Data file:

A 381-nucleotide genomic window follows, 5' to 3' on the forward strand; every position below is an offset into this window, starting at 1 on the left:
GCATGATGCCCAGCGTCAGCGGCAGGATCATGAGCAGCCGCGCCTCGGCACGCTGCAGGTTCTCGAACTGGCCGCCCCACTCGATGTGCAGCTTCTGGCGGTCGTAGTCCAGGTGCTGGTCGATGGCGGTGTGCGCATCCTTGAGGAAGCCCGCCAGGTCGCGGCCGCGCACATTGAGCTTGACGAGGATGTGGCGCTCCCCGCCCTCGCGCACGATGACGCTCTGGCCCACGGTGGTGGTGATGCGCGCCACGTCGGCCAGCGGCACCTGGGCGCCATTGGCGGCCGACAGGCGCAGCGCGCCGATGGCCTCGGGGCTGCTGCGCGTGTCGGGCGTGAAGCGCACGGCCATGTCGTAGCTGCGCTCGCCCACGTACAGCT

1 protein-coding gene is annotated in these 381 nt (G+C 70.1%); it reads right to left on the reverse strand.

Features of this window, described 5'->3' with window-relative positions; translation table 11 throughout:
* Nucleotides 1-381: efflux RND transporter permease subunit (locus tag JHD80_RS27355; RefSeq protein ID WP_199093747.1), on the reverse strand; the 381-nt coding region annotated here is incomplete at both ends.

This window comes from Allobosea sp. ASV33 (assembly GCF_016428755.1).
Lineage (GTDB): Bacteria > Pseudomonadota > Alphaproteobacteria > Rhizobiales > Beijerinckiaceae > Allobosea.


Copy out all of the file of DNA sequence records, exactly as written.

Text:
A 381-nucleotide genomic window follows, 5' to 3' on the forward strand; every position below is an offset into this window, starting at 1 on the left:
GCATGATGCCCAGCGTCAGCGGCAGGATCATGAGCAGCCGCGCCTCGGCACGCTGCAGGTTCTCGAACTGGCCGCCCCACTCGATGTGCAGCTTCTGGCGGTCGTAGTCCAGGTGCTGGTCGATGGCGGTGTGCGCATCCTTGAGGAAGCCCGCCAGGTCGCGGCCGCGCACATTGAGCTTGACGAGGATGTGGCGCTCCCCGCCCTCGCGCACGATGACGCTCTGGCCCACGGTGGTGGTGATGCGCGCCACGTCGGCCAGCGGCACCTGGGCGCCATTGGCGGCCGACAGGCGCAGCGCGCCGATGGCCTCGGGGCTGCTGCGCGTGTCGGGCGTGAAGCGCACGGCCATGTCGTAGCTGCGCTCGCCCACGTACAGCT

1 protein-coding gene is annotated in these 381 nt (G+C 70.1%); it reads right to left on the reverse strand.

Features of this window, described 5'->3' with window-relative positions; translation table 11 throughout:
* Nucleotides 1-381: efflux RND transporter permease subunit (locus tag JHD80_RS27355; RefSeq protein ID WP_199093747.1), on the reverse strand; the 381-nt coding region annotated here is incomplete at both ends.

This window comes from Allobosea sp. ASV33 (assembly GCF_016428755.1).
Lineage (GTDB): Bacteria > Pseudomonadota > Alphaproteobacteria > Rhizobiales > Beijerinckiaceae > Allobosea.